The Lamborghini Aventador LP700-4 is unquestionably one of the most amazing supercars ever produced, what with its ferocious 12-cylinder engine and menacing raging-bull design. So what would happen if the Sant’Agata Bolognese-based automaker threw away the rules and made an even more extreme car? The answer comes in the form of the Aventador J, a unique roadster making its world debut at the 2012 Geneva Motor Show.
To create the striking Aventador J, Lamborghini removed the roof and windshield from an Aventador coupe. Not surprisingly, its styling closely resembles the Aventador , though the J’s highest points are the roll hoops behind each seat, and the rearview mirror that sits atop a pole protruding from the dashboard. The doors still open upward, but have only a tiny sliver of glass instead of the Aventador’s power windows. Out back, the Aventador J features a race-inspired carbon-fiber wing supported by two curved mounts.
Lamborghini has shown a car in this vein before — the Concept S appeared at the 2005 Geneva Motor Show. Based on the Gallardo coupe, the Concept S also was a speedster design; it essentially teased the production Lamborghini Gallardo Spyder that made its debut in 2006. The Aventador J takes the same basic stripped-out approach as the S, and looks more like a formula racer than a series production car.
To further improve performance, the Aventador J’s front and rear bumpers get unique carbon-fiber flics to add aerodynamic downforce, and black mesh at the rear helps cool the giant engine. The carbon-fiber rear diffuser features four hexagonal exhaust tips. The Aventador J rides on new aluminum center-lock wheels measuring 20 inches in front and 21 inches rear with unique fan-shaped carbon-fiber inserts designed to help cool the brakes.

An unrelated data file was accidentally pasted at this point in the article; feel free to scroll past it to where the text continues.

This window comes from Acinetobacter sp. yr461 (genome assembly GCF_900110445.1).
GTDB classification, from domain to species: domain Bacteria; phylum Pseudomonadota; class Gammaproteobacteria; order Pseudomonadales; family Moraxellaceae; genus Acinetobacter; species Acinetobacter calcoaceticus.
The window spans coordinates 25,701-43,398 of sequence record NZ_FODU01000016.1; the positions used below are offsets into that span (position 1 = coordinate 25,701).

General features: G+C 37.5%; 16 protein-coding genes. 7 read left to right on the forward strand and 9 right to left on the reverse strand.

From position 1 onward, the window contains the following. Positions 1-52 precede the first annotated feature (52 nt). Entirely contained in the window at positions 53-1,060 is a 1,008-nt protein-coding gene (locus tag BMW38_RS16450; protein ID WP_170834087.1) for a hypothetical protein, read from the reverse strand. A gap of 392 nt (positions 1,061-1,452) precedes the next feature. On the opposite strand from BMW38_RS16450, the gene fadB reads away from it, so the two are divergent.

Because there are just two tiny wind deflectors in front of the seats and no roof, Lamborghini cautions that the driver and passenger must wear appropriate clothing — which probably means a full-face helmet, as demonstrated in the press photos. The interior lacks a radio, navigation system, and climate-control system, so occupants can focus fully on the driving experience.
Most of the Aventador J’s cabin materials are made from Forged Composite, Lamborghini’s patented process for building strong but light structures from carbon fiber. The seat inserts, for instance, use a special type of flexible carbon fabric. To accent the black components, a painted red stripe that matches the bodywork runs from the dashboard, along the center console, and up the bulkhead between the seats.
The J shares everything under its skin with the regular Aventador, including the 6.5-liter V-12 engine, which offers 700 hp and 509 lb-ft of torque. It’s shielded by a unique X-shaped carbon-fiber cover that leaves much of the engine on display — “a truly stunning sight,” the company claims. We concur. Lamborghini’s seven-speed ISR automated manual transmission, pushrod suspension, and all-wheel-drive system also carry over. There are no performance estimates for the Aventador J, but the company says it will eclipse 186 mph, plenty fast but shy of the hardtop’s 217-mph maximum velocity.
Undoubtedly the best part of this open-top Lamborghini is that the car’s engine and exhaust note will be even more audible. The hardtop LP700-4 already sounds phenomenal as the V-12 shrieks toward its 8250-rpm power peak; a topless version will likely sound even more exhilarating.
Though the Aventador J is said to be fully drivable, Lamborghini describes it as an “absolute one-off” design study. Yet while this speedster-inspired Aventador will remain a show car, we believe it foreshadows a production convertible model, because Lamborghini has in recent years offered a convertible version of nearly all its cars. The previous V-12-powered Murcielago spawned a roadster version, so it would make sense for Lamborghini’s new 12-cylinder Aventador to follow suit. Here’s hoping the production car looks as stunning as the concept.